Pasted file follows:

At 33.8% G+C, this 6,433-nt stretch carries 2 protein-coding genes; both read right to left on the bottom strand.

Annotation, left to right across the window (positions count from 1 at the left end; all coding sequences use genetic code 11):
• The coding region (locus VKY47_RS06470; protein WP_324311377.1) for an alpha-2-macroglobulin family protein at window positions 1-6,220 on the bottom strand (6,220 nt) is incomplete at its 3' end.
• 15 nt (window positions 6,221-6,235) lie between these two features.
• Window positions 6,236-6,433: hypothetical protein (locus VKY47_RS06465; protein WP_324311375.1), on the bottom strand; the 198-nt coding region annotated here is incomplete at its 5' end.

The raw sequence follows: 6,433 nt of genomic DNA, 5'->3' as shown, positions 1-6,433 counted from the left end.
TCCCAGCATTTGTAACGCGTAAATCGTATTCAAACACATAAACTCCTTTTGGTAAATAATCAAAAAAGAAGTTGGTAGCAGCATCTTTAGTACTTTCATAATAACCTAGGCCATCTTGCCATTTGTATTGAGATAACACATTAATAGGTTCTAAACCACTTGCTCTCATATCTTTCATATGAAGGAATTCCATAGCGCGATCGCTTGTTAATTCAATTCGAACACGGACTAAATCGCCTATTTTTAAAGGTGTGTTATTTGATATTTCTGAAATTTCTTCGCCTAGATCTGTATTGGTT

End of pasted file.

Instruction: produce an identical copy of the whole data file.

At 33.8% G+C, this 6,433-nt stretch carries 2 protein-coding genes; both read right to left on the bottom strand.

Annotation, left to right across the window (positions count from 1 at the left end; all coding sequences use genetic code 11):
• The coding region (locus VKY47_RS06470; protein WP_324311377.1) for an alpha-2-macroglobulin family protein at window positions 1-6,220 on the bottom strand (6,220 nt) is incomplete at its 3' end.
• 15 nt (window positions 6,221-6,235) lie between these two features.
• Window positions 6,236-6,433: hypothetical protein (locus VKY47_RS06465; protein WP_324311375.1), on the bottom strand; the 198-nt coding region annotated here is incomplete at its 5' end.

The raw sequence follows: 6,433 nt of genomic DNA, 5'->3' as shown, positions 1-6,433 counted from the left end.
TCCCAGCATTTGTAACGCGTAAATCGTATTCAAACACATAAACTCCTTTTGGTAAATAATCAAAAAAGAAGTTGGTAGCAGCATCTTTAGTACTTTCATAATAACCTAGGCCATCTTGCCATTTGTATTGAGATAACACATTAATAGGTTCTAAACCACTTGCTCTCATATCTTTCATATGAAGGAATTCCATAGCGCGATCGCTTGTTAATTCAATTCGAACACGGACTAAATCGCCTATTTTTAAAGGTGTGTTATTTGATATTTCTGAAATTTCTTCGCCTAGATCTGTATTGGTT